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**Cryptography encryption authentication digital signatures**

one-way functions hash algorithms key generation, exchange and management

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Encryption Transforming a message - the plaintext, into an unrecognisable (encrypted) form, called the ciphertext. To the layman this is known as coding and decoding messages. The proper terms are encrypting and decrypting.

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The intention is that if an encrypted message is intercepted, then the interceptor will not be able to interpret the ciphertext. Messages have been encrypted for many years using letter substitution for example. These days mathematical algorithms are used to encrypt and decrypt messages using computers.

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Caesar’s Cipher To encrypt a message written using the English alphabet A..Z Each letter in the plaintext message is replaced by the letter k places along in the alphabet (where k is between 0 and 25 inclusive) wrapping around to the beginning of the alphabet if necessary. To decrypt the message, each letter is replaced by the letter 26-k places along.

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**Caesar’s cipher with k=5**

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Substitution cipher

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**Substitution cipher 2 (using Brighton Rock)**

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The Key One of the reasons for enciphering this text is to show the reader how easily this type of cipher can be broken…...

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Definitions The sender A (Alice) wants to send a message m (the plaintext) to a receiver B (Bob). Alice encrypts the message using an encryption key e and an encryption algorithm f to produce a ciphertext c=f(m,e) To decrypt the ciphertext c, Bob uses his decryption key d and a decryption algorithm g to obtain the original message m=g(c,d)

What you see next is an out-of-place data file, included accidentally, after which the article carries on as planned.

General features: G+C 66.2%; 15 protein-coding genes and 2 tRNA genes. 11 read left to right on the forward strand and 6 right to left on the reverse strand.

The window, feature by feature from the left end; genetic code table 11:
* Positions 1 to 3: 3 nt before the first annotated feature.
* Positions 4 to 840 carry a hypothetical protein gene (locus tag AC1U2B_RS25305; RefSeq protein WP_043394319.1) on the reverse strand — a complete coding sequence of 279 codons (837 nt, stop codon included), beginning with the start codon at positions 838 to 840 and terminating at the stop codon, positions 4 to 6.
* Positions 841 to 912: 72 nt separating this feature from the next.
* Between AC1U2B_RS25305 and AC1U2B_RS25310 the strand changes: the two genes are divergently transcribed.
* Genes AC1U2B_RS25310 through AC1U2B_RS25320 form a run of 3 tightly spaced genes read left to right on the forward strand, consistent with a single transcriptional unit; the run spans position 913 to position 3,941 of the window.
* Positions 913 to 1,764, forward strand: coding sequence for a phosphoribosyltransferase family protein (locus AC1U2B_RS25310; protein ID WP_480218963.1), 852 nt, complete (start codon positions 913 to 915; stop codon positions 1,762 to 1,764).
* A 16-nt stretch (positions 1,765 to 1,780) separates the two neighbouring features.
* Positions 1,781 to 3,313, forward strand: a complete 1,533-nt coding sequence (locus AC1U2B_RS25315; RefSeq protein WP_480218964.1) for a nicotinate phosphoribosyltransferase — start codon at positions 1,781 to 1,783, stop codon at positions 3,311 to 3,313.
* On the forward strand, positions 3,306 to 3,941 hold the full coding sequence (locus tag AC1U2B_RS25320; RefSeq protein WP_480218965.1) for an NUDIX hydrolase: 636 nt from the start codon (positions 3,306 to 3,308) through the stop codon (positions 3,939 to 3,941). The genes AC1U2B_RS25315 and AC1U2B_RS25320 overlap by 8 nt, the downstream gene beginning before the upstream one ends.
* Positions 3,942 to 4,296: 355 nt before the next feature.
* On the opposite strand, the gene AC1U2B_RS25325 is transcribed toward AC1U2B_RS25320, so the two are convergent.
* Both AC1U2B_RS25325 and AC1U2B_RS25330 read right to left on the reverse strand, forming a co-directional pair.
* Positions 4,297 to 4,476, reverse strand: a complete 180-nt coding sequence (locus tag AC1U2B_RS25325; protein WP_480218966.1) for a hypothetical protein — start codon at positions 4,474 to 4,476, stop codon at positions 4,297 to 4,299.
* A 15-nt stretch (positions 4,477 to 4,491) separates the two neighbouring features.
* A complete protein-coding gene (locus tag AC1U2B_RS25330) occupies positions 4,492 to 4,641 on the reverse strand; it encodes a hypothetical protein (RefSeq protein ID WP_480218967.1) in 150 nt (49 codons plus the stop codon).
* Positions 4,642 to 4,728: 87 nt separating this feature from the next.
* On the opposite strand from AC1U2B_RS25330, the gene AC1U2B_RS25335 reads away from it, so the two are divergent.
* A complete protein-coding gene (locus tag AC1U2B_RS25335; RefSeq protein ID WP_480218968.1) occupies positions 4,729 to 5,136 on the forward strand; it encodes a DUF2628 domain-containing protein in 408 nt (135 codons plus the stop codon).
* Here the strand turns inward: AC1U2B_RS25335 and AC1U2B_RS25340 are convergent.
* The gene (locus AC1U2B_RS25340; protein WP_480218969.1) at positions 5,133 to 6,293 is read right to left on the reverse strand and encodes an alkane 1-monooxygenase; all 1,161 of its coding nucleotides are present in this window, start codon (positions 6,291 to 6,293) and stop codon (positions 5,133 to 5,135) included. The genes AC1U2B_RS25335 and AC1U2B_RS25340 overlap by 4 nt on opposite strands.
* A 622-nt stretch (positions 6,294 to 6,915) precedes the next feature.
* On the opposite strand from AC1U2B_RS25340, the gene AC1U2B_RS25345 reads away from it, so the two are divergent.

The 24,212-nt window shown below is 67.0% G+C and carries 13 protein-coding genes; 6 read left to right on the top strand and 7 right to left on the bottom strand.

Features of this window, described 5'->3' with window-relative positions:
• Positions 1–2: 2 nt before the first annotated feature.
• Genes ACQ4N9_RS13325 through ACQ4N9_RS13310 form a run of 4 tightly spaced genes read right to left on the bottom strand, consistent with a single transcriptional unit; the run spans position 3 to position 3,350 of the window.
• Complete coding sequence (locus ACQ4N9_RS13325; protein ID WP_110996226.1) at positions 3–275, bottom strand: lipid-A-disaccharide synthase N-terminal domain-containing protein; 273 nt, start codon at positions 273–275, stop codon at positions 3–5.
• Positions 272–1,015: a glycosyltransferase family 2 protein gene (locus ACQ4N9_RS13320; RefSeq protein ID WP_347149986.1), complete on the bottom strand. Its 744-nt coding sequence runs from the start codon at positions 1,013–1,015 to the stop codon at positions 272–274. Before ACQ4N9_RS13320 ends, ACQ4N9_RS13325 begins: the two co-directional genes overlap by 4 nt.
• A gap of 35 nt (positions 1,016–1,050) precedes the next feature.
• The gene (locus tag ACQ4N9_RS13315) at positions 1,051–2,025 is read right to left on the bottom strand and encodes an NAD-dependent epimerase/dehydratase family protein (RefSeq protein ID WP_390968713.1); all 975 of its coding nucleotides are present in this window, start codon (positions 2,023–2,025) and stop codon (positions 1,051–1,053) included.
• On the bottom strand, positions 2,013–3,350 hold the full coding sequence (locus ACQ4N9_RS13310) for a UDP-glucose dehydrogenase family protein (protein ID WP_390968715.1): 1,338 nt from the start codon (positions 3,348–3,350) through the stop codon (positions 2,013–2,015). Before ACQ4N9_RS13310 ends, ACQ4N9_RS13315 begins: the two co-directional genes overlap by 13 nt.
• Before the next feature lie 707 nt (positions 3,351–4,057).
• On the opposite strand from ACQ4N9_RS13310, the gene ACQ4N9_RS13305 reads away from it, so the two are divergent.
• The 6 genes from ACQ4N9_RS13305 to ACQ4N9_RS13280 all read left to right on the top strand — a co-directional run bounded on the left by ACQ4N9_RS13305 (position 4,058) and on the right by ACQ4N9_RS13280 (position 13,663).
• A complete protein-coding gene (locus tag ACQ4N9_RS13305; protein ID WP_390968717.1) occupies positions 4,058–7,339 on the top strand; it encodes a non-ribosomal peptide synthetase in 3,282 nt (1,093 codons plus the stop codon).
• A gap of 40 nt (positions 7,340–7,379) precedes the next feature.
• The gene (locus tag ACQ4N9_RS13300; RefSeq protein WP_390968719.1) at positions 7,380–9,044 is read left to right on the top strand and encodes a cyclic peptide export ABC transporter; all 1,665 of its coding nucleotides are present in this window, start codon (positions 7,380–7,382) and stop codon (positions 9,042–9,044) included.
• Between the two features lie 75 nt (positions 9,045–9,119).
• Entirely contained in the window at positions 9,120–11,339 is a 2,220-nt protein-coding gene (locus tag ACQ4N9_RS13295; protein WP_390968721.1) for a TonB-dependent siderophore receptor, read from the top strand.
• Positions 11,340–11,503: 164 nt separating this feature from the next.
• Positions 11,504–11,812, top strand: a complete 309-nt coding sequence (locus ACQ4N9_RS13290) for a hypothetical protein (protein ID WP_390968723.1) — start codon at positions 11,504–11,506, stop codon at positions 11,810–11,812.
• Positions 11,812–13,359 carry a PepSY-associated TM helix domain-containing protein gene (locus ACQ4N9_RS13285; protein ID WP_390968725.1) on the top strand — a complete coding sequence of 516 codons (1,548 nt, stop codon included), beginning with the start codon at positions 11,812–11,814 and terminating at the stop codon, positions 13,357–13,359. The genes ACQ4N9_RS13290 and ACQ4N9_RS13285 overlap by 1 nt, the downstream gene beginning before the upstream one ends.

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A property of the encryption process must be that Bob retrieves the original message. Thus for a particular pair of keys e,d, it must be true that for every m in M, if m encrypts to c, then c decrypts to m. Hence for every m in M: if c=f(m,e) then m=g(c,d) or g(f(m,e),d)=m

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**Alice keeps the encryption key e secret and Bob keeps the decryption key d secret.**

Alice and Bob may know each others keys (this is true for symmetric key algorithms) or they might not (in public key cryptosystems). If the message is very long it might be broken up into shorter blocks. Each block is then encrypted and decrypted separately.

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The characters of the message come from a message alphabet M and the ciphertext will be characters of the ciphertext alphabet C The two alphabets M and C may be the same but they could be different. A cryptosystem refers to all the aspects of a particular encryption system, so includes the information about the message and ciphertext alphabets, the encryption and decryption algorithms, the method of blocking and the allowable keys.

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**The keyspace K is the set of all possible encryption keys**